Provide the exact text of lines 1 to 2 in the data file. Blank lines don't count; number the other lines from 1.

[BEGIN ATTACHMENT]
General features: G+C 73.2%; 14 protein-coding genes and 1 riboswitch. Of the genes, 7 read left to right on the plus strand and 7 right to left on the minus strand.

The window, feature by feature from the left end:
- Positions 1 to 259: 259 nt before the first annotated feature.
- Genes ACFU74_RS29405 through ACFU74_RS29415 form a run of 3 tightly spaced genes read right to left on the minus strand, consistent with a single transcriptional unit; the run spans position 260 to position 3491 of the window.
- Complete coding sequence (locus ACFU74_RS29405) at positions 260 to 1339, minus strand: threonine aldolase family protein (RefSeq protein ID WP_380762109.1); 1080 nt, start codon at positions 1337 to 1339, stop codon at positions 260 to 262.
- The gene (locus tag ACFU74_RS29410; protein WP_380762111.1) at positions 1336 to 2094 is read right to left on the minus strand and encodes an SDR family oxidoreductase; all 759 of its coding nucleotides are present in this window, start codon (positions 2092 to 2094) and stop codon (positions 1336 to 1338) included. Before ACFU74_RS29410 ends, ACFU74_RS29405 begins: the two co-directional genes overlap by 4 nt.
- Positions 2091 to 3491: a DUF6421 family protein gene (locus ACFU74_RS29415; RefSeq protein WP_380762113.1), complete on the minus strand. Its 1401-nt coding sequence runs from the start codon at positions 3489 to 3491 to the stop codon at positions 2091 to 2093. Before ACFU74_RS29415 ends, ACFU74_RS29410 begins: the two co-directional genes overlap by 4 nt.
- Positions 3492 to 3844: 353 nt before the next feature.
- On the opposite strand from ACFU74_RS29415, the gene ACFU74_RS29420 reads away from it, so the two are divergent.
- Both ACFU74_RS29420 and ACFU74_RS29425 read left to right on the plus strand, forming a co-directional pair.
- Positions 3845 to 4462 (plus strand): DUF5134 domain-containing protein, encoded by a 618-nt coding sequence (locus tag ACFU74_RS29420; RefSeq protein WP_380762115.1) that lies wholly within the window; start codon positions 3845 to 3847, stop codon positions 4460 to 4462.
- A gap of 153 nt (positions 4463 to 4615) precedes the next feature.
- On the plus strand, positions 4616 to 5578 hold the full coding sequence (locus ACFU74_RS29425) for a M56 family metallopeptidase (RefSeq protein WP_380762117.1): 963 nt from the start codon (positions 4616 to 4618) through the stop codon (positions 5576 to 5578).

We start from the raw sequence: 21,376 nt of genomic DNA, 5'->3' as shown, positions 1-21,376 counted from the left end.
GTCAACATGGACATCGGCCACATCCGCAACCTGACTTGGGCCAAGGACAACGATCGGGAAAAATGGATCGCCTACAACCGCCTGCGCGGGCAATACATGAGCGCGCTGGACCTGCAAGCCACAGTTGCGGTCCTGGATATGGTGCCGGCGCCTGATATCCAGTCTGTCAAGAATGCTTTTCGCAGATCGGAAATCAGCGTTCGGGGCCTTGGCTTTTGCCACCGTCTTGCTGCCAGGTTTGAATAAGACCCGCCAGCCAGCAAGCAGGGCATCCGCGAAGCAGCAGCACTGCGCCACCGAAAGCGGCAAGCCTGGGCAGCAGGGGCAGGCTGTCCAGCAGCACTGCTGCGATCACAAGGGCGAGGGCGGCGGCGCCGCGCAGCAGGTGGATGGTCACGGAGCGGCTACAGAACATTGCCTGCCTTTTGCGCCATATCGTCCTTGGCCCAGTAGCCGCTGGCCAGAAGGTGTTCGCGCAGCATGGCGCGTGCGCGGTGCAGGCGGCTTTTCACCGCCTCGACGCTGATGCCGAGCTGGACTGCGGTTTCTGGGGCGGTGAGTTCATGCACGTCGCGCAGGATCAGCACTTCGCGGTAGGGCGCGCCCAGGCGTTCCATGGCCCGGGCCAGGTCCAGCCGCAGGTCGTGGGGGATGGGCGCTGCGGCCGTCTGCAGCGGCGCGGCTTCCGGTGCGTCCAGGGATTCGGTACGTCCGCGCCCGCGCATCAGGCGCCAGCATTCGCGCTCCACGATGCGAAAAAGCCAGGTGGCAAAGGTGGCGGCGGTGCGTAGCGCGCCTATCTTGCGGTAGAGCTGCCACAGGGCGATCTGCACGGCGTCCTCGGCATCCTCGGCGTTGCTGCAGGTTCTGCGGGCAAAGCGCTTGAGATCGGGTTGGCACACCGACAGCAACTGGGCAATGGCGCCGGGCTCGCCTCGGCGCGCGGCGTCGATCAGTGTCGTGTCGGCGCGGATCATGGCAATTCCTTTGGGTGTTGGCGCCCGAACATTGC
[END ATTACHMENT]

General features: G+C 73.2%; 14 protein-coding genes and 1 riboswitch. Of the genes, 7 read left to right on the plus strand and 7 right to left on the minus strand.

The window, feature by feature from the left end: